Mumbai: In Mumbai’s jewellery bazaar, Kavita Jogani gingerly places her wedding bangles on the shopkeeper’s scales, one of the thousands of Indians parting with their most cherished asset – gold.
It was not an easy decision – Jogani was desperate after her garment business took a severe hit in the past year and a half with multiple coronavirus lockdowns, making it difficult to pay shop bills and the salaries of her 15 employees.
The headline growth numbers suggest Asia’s third-largest economy is rebounding from the economic crisis unleashed by Covid-19, but there is no end yet to the financial pain for many Indians.
“I don’t have any other option than selling the gold,” said Jogani.
“I bought these bangles before my wedding 23 years ago.”
Business closures and job losses pushed more than 230 million Indians into poverty in the past year, according to a study by Azim Premji University, leaving many struggling to pay rent, school fees and hospital bills.
Their difficulties have been compounded in recent weeks by soaring prices for electricity, fuel and other items.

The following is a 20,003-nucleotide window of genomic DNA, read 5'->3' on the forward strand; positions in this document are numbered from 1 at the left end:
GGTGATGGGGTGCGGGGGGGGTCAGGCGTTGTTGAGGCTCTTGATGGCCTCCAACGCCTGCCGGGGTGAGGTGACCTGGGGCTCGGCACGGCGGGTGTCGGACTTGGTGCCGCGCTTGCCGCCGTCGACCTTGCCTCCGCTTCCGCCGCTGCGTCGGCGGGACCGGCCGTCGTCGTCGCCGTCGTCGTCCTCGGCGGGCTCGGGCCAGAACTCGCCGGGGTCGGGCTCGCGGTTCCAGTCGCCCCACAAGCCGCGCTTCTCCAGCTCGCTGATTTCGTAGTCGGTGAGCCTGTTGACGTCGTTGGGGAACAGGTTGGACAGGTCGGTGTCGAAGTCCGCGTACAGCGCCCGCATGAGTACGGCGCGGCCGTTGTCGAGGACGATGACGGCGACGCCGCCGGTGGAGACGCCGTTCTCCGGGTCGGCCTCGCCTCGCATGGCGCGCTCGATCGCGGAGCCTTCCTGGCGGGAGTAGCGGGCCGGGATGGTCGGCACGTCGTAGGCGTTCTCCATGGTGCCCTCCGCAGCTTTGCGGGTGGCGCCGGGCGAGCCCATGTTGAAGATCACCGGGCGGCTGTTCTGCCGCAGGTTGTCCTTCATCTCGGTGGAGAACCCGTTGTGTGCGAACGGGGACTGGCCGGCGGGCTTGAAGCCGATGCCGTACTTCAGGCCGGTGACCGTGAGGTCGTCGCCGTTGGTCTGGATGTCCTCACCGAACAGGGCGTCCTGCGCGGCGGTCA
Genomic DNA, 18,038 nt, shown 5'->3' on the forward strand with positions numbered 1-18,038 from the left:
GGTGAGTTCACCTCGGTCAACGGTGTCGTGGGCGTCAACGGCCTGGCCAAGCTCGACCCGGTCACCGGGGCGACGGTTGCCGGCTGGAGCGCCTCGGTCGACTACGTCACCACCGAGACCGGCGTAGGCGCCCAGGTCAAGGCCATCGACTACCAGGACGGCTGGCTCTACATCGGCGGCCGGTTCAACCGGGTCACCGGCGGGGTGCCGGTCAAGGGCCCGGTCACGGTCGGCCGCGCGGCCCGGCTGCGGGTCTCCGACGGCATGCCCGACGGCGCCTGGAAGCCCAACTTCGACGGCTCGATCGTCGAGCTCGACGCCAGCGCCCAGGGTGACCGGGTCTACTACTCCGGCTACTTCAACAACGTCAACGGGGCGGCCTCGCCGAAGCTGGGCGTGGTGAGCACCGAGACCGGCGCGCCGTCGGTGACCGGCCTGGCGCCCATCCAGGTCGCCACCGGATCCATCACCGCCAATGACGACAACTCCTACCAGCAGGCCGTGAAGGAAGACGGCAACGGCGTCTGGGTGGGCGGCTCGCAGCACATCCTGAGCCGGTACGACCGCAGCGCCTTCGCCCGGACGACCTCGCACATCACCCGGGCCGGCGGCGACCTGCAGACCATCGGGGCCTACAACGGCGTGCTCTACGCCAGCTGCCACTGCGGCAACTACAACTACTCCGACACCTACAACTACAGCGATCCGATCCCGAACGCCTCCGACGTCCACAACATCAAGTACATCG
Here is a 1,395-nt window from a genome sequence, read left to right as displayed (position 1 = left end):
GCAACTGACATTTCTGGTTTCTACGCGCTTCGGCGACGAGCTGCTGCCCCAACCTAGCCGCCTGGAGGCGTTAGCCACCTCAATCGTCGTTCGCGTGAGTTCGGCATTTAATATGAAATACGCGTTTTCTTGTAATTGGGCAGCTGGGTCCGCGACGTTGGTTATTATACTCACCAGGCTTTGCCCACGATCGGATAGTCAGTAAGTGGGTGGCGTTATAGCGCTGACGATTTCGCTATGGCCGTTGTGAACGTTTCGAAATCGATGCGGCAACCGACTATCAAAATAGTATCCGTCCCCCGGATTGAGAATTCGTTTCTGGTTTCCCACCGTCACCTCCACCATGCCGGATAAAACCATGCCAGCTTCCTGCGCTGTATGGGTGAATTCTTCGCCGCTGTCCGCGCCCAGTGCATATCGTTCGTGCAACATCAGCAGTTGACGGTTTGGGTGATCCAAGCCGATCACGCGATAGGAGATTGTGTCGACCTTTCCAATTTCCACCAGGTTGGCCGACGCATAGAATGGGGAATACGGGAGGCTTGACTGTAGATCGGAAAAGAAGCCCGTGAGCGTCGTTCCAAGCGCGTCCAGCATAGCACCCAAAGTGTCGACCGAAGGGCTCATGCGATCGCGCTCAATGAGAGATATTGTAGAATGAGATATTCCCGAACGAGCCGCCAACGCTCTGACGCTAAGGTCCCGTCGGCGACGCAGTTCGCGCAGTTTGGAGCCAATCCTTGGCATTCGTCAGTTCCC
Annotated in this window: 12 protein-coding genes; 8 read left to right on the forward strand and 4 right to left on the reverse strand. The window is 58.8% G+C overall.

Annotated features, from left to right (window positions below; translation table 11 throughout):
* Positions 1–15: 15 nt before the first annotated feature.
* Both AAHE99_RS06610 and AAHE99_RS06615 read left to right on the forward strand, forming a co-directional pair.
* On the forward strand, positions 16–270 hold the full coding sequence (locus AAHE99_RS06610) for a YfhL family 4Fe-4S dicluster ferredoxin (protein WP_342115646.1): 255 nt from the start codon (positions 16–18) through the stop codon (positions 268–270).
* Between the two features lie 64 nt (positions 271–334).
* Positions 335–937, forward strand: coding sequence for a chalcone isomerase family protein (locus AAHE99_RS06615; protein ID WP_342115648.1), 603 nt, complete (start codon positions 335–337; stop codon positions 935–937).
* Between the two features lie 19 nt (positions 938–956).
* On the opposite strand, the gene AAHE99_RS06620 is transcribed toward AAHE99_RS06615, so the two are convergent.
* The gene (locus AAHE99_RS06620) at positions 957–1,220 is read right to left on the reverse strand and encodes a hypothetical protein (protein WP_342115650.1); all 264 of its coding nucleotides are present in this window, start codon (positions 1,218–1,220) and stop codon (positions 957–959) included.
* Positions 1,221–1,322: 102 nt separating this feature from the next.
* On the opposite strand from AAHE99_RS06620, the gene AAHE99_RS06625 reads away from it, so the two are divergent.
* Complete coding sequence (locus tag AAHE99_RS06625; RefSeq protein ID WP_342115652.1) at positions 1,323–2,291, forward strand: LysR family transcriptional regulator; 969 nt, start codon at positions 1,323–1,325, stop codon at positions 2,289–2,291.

Desperate for cash, many families and small businesses have been putting up gold jewellery – their last resort – as collateral to secure short-term loans to tide them over.
Banks disbursed “loans against gold jewellery” worth 4.71 trillion rupees (RM259bil) in the first eight months of 2021, a whopping 74% jump year-on-year, central bank data showed.
Gold has immense financial and cultural significance in India – it is considered essential at weddings, birthdays and religious ceremonies, and also seen as a safe asset that can be transferred from one generation to the next.
Indian households are estimated to be sitting on 24,000 tonnes – worth US$1.5 trillion (RM6.2 trillion) – in coins, bars and jewellery.
“It is the only social security for the woman or any household because there is no such social security programme from the government,” said Dinesh Jain, director at the All India Gem and Jewellery Domestic Council.
“Gold is like liquid cash,” he said.
“You encash it in at any time of the day and night.” — AFP